X ϵ X f X ! YIm() \array{ && X \\ & {}^{\mathllap{\epsilon_X}}\nearrow && \nwarrow^{\mathrlap{f}} \\ \mathrlap{\Box X\;\;\;} && \underset{\exists !}{\longleftarrow} && Y \in Im( \Box ) }

      which equivalently means that if YIm()Y \in Im(\bigcirc) the operation of postcomposition with the counit ϵ X\epsilon_X yields a bijection of hom-sets

      (26)ϵ X():Hom 𝒟(Y,X)AAAAHom 𝒟(Y,X), \epsilon_X \circ (-) \;\colon\; Hom_{\mathcal{D}}(Y, \Box X) \overset{\phantom{AA}\simeq\phantom{AA}}{\longrightarrow} Hom_{\mathcal{D}}(Y , X) \,,
Proposition

(modal operators equivalent to reflective subcategories)

If

𝒞AAιAAL𝒟 \mathcal{C} \underoverset {\underset{\phantom{AA} \iota \phantom{AA}}{\hookrightarrow}} {\overset{L}{\longleftarrow}} {\bot} \mathcal{D}

is a reflective subcategory-inclusion (Def. ). Then the composite

ιL:𝒟𝒟 \bigcirc \;\coloneqq\; \iota \circ L \;\colon\; \mathcal{D} \longrightarrow \mathcal{D}

equipped with the adjunction unit natural transformation (Def. )

Xη XX X \overset{\eta_X}{\longrightarrow} \bigcirc X

is a modal operator on 𝒟\mathcal{D} (Def. ).

Dually, if

𝒞RAAιAA𝒟 \mathcal{C} \underoverset {\underset{R}{\longleftarrow}} {\overset{\phantom{AA} \iota \phantom{AA}}{\hookrightarrow}} {\bot} \mathcal{D}

is a coreflective subcategory-inclusion (Def. ). Then the composite

ιR:𝒟𝒟 \Box \;\coloneqq\; \iota \circ R \;\colon\; \mathcal{D} \longrightarrow \mathcal{D}

equipped with the adjunction counit natural transformation (Def. )

Xϵ XX \Box X \overset{ \epsilon_X }{\longrightarrow} X

is a comodal operator on 𝒟\mathcal{D} (Def. ).

Conversely:

If an endofunctor :𝒟𝒟\bigcirc \;\colon\; \mathcal{D} \to \mathcal{D} with natural transformation Xη XXX \overset{\eta_X}{\to} \bigcirc X is a modal operator on a category 𝒟\mathcal{D} (Def. ), then the inclusion of its full essential image is a reflective subcategory inclusion (Def. ) with reflector given by the corestriction of \bigcirc to its image:

Im()AAιAA𝒟. Im( \bigcirc ) \underoverset {\underset{ \phantom{AA} \iota \phantom{AA} }{\hookrightarrow}} {\overset{ \bigcirc }{\longleftarrow}} {} \mathcal{D} \,.

Dually, if an endofunctor :𝒟𝒟\Box \;\colon\; \mathcal{D} \to \mathcal{D} with natural transformation Xϵ XX\Box X \overset{\epsilon_X}{\longrightarrow} X is a comodal operator (Def. ), then the inclusion of its full essential image is a coreflective subcategory inclusion (Def. ) with coreflector given by the corestriction of \Box to its image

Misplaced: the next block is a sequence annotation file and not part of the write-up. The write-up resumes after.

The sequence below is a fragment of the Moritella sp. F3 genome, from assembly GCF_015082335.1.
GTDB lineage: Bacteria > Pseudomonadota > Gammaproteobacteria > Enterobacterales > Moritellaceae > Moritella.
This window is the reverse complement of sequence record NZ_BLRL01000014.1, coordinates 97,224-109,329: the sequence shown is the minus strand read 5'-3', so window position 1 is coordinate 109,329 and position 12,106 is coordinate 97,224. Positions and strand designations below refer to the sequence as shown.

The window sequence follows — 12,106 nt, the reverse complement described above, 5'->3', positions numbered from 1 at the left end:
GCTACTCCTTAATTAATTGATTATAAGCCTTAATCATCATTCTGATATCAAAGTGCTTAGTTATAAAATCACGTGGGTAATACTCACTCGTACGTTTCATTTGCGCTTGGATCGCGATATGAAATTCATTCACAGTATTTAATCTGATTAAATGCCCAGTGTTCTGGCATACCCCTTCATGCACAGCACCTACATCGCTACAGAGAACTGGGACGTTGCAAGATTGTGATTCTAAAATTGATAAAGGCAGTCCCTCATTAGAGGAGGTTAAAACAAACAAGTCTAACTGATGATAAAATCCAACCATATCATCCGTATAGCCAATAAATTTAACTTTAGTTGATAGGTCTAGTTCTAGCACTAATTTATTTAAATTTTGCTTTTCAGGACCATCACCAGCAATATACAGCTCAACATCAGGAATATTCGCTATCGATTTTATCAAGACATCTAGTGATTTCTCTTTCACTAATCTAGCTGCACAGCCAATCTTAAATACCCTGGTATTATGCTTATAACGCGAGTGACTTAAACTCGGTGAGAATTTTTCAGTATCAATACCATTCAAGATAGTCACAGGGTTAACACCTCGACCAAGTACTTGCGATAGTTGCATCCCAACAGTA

Im()AAιAA𝒟. Im( \Box ) \underoverset {\underset{ \Box }{\longleftarrow}} {\overset{ \phantom{AA} \iota \phantom{AA} }{\hookrightarrow}} {} \mathcal{D} \,.
Proof

The first two statements are immedialy a special case of the characterization of adjunctions via universal morphisms in Prop. : Using that R=ιR = \iota is here assumed to be fully faithful, the uniqueness of f˜\tilde f in the universal morphism-factorization condition (21)

c η c f R(L(c)) R(f˜) R(d) L(c) !f˜ d \array{ && c \\ & {}^{\mathllap{\eta_c}}\swarrow && \searrow^{\mathrlap{f}} \\ R(L(c)) &&\underset{R (\widetilde f)}{\longrightarrow}&& R(d) \\ \\ L(c) &&\underset{ \exists ! \, \widetilde f}{\longrightarrow}&& d }

implies that also R(f˜)=ι(f˜)R(\widetilde f) = \iota(\widetilde f) is the unique morphism making that triangle commute.

Similarly for the converse: The assumption on a modal operator \bigcirc is just so as to make its unit η\eta be a universal morphism (Def. ) into the inclusion functor ι\iota of its essential image.

Proposition

(modal operator is idempotent)

Let 𝒟\mathcal{D} be a category (Def. ).

For \bigcirc a modal operator on 𝒟\mathcal{D}, with unit η\eta (Def. ), it is idempotent, in that it is naturally isomorphic (Def. ) to the composition with itself:

. \bigcirc \;\simeq\; \bigcirc \bigcirc \,.

In fact, the image under \bigcirc of its unit is such an isomorphism

(Xη XX):X(X) \bigcirc\left( X \overset{\eta_X}{\to} \bigcirc X \right) \;\;\colon\;\; \bigcirc X \overset{\simeq}{\longrightarrow} \bigcirc ( \bigcirc X )

as is its unit on its image

η X:X(X). \eta_{\bigcirc X} \;\;\colon\;\; \bigcirc X \overset{\simeq}{\longrightarrow} \bigcirc ( \bigcirc X ) \,.

Formally dually, for \Box a comodal operator on 𝒟\mathcal{D}, with counit ϵ\epsilon (Def. ), it is idempotent, in that it is naturally isomorphic (Def. ) to the composition with itsef:

. \Box \circ \Box \;\simeq\; \Box \,.

In fact, the image under \Box of its counit is such an isomorphism

(Xϵ XX):(X)X \Box\left( \Box X \overset{\epsilon_X}{\to} X \right) \;\;\colon\;\; \Box (\Box X) \overset{\simeq}{\longrightarrow} \Box X

as is its counit on its image

ϵ X:(X)X. \epsilon_{\Box X} \;\;\colon\;\; \Box ( \Box X ) \overset{\simeq}{\longrightarrow} \Box X \,.
Proof

We discuss the first case, the second is formally dual (Example ).

By Prop. , the modal operator is equivalent to the composite ιL\iota \circ L obtained from the reflective subcategory-inclusion (Def. ) of its essential image of modal objects:

Im()AAιAAAALAA𝒟. Im(\bigcirc) \underoverset {\underset{\phantom{AA}\iota \phantom{AA}}{\hookrightarrow}} {\overset{\phantom{AA}L \phantom{AA} }{\longleftarrow}} {\bot} \mathcal{D} \,.

and its unit is the corresponding adjunction unit (Def. )

Xη XιL. X \overset{\eta_X}{\longrightarrow} \iota \circ L \,.

Hence it is sufficient to show that the morphisms and L(η X)L( \eta_X ) and η ιY\eta_{\iota Y} are isomorphisms.